Mother nature provides us all with a beautiful canvas to put our mark on!
It is no coincidence, that the colour green is the most calming of all colours and plays a major role in natures pallet;
but how do we enhance this with our own interpretation and style?
Contemporary design has remained at the forefront of garden design for many years evolving into a ‘simple is always best’ approach. Grey is the name of the day and as a receding colour allows the planting to ‘sing’ even more.
Patios and pathways are often created now with no joints between the slabs giving a sleek finish. Clean rendered walls, painted in simple white or grey, brings a space together.
For me personally, I like to add at least one type of wood element into a design (whether used on walls or within pathways) bringing a “naturalness” into what could predominately feel too cold if over-used.
Cedar or larch are big favourites. Consider leaving gaps between slats in boundary walls allowing light to pass through, not only illuminating the space but giving one a feeling of the garden being larger.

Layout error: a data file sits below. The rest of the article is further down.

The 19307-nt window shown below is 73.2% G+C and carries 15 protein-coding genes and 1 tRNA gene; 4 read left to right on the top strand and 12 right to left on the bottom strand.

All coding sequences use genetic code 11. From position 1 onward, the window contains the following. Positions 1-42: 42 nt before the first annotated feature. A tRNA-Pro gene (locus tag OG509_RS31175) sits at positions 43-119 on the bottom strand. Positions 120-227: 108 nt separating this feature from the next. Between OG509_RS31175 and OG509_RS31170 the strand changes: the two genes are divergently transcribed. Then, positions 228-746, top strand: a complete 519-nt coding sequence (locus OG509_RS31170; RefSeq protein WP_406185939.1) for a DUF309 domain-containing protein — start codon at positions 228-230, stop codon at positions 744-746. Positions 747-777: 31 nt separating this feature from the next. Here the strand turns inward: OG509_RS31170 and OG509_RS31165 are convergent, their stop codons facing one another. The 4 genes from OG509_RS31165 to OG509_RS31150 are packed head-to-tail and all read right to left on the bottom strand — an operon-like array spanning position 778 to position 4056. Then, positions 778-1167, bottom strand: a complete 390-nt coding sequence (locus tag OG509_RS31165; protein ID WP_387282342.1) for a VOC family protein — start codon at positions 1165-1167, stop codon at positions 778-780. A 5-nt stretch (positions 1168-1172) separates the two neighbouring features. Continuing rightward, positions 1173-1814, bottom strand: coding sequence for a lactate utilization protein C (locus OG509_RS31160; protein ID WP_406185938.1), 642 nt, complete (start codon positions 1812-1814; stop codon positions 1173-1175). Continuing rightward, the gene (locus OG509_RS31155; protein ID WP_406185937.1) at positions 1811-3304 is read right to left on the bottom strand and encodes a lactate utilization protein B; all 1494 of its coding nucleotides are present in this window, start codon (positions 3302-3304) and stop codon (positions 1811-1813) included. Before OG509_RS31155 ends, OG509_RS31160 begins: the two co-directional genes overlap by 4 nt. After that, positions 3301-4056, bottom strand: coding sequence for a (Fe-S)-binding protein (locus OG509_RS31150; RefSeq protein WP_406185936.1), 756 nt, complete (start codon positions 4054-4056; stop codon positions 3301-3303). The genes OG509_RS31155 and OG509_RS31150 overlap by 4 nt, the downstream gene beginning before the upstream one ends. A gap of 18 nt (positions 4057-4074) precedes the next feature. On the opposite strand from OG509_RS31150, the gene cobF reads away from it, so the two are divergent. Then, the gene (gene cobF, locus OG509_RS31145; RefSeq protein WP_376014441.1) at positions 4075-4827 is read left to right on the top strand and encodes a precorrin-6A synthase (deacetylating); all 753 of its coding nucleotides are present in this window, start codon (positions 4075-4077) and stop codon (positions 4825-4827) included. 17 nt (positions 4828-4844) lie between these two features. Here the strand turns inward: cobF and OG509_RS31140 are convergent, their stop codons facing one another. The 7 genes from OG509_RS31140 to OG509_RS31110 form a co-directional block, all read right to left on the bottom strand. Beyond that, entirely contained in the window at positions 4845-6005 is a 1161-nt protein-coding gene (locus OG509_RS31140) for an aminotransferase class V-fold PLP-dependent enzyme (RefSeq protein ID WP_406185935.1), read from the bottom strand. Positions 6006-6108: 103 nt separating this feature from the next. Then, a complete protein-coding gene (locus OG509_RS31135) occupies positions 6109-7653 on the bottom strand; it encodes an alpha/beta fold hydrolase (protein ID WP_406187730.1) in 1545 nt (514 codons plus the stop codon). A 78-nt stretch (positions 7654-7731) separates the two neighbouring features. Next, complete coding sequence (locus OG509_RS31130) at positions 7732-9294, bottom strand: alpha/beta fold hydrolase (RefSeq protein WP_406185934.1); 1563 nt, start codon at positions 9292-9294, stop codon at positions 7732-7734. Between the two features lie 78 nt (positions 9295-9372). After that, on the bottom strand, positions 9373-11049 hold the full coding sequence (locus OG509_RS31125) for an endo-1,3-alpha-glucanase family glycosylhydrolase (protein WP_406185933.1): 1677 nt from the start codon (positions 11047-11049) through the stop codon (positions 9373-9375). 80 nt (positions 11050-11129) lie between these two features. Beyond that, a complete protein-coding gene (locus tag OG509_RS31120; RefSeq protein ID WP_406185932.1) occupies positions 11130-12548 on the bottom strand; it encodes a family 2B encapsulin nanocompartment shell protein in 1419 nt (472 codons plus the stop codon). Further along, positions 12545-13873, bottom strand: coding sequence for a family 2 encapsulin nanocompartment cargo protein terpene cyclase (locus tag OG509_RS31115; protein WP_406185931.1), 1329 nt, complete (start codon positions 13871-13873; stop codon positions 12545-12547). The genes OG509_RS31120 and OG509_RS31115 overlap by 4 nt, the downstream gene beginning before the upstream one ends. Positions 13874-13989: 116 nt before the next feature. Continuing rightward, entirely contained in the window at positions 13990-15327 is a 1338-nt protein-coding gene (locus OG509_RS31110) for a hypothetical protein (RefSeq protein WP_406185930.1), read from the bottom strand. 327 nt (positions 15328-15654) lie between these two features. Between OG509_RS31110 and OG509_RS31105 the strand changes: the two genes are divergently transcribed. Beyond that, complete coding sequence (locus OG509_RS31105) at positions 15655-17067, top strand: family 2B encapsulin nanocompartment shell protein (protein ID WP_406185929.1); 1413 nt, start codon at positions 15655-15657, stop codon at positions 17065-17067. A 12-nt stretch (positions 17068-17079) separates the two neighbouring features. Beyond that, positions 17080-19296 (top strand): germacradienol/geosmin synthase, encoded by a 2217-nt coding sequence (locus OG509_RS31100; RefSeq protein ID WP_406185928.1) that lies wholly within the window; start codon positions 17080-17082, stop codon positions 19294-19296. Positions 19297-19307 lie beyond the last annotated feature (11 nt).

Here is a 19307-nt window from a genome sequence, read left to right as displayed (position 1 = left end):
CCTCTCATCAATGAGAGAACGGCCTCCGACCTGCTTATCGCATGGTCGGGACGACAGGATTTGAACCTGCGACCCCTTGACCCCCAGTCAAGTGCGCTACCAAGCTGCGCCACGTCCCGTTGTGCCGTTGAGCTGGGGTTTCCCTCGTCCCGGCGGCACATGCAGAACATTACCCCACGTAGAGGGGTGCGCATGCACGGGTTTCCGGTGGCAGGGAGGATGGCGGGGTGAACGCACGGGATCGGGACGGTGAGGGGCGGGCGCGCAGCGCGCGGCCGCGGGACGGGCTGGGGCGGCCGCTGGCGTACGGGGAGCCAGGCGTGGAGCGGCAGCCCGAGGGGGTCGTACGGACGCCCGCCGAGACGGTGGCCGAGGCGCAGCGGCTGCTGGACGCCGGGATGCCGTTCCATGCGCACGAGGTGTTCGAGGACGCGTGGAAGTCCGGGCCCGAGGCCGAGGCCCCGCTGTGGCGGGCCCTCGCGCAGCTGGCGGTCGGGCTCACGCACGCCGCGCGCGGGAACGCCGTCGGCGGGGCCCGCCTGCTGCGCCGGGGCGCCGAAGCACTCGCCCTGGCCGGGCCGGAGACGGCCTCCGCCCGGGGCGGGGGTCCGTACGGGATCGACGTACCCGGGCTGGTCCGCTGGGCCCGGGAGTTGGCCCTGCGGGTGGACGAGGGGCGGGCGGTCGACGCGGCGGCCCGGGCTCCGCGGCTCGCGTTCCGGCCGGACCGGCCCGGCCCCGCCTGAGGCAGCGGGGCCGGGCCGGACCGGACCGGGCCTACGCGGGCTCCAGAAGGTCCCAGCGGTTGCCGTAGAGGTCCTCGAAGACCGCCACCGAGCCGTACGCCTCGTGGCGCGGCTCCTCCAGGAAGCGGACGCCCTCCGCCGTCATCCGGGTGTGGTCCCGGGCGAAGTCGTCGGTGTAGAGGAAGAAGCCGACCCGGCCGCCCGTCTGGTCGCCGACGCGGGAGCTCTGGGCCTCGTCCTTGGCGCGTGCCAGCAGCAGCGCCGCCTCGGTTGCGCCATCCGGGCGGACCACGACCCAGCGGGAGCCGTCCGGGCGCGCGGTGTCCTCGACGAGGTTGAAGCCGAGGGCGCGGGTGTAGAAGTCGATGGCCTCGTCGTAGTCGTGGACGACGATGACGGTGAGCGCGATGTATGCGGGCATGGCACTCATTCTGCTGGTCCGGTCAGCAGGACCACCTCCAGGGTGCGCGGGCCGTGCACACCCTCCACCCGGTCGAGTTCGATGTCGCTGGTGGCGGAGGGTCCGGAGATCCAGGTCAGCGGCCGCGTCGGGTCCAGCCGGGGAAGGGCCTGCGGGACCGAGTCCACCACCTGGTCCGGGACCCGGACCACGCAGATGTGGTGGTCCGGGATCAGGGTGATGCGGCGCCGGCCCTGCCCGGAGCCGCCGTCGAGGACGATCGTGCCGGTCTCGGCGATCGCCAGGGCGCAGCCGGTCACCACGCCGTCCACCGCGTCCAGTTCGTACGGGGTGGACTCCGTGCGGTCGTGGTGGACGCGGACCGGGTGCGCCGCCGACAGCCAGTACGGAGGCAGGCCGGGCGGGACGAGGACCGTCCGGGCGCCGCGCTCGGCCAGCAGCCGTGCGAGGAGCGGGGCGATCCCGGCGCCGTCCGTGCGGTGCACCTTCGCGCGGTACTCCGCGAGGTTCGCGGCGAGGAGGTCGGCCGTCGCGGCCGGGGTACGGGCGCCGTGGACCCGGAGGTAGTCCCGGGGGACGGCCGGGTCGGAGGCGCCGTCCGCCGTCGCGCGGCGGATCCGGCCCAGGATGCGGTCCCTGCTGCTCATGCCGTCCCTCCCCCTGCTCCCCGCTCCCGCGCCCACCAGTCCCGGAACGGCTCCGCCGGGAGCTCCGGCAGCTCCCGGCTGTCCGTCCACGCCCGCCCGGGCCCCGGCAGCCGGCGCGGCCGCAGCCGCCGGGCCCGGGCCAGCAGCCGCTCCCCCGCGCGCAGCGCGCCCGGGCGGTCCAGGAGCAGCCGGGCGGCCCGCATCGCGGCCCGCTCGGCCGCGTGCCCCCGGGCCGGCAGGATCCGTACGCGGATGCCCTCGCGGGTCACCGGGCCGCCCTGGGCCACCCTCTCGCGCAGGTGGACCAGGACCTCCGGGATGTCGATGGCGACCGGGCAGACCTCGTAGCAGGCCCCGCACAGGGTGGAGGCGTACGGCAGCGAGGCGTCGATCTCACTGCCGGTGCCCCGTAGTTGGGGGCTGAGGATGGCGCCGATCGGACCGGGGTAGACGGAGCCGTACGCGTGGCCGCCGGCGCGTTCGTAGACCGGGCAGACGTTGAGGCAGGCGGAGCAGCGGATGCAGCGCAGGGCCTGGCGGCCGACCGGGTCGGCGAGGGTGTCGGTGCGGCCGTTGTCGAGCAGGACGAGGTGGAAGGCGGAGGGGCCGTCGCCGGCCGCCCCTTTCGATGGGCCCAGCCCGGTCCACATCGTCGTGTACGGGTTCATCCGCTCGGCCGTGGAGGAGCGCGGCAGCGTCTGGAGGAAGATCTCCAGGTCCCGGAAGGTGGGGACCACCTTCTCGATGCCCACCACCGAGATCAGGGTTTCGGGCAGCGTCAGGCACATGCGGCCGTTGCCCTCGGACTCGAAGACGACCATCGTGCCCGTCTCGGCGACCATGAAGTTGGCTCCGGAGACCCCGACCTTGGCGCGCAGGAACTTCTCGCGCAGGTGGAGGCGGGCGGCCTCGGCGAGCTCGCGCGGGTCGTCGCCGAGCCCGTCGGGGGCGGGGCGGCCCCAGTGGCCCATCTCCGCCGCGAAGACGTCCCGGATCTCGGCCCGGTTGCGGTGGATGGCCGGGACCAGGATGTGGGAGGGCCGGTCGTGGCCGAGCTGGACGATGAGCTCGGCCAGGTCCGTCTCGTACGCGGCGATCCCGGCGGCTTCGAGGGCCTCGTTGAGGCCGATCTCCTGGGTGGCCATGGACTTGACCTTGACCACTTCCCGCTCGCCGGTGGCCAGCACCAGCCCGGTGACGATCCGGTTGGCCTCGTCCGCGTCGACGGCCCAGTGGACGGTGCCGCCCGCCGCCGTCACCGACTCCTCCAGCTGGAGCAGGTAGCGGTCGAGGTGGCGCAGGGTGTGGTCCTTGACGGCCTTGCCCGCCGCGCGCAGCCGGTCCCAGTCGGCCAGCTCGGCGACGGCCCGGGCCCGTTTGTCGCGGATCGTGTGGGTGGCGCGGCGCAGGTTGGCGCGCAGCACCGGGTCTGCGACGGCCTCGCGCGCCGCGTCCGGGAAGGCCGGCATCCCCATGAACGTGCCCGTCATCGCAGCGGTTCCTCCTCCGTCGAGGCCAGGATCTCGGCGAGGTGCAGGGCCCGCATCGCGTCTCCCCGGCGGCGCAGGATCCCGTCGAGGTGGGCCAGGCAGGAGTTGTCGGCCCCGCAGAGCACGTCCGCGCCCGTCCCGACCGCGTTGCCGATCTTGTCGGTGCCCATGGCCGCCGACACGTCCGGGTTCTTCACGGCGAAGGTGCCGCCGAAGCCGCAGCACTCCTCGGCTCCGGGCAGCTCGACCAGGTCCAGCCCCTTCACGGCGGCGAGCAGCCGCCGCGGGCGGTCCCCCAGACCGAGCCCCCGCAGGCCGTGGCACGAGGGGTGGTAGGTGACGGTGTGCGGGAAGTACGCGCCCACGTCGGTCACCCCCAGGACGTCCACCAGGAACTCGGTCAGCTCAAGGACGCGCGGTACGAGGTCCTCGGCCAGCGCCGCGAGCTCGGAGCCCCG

Alternatively, and in complete contrast to contemporary; cottage styles use curves or natural flowing shapes to accentuate the organic rhythm of both planting and pathways.
Rules are flexible and modern houses don’t always require contemporary gardens? A carefully designed cottage garden style can often soften the harsh structure of new builds: sourcing brickwork that compliments the modern build, or gravel that allows planting to roam free? One could always add pockets of planting as if nature has “crept” into the hardscaping adding to this quaint garden style.
Planting bulbs, perennials, flowering shrubs, roses and climbers keeps the design very informal.
Thanks to Stuart Bugby of https://stugardensdesign.co.uk for this article.
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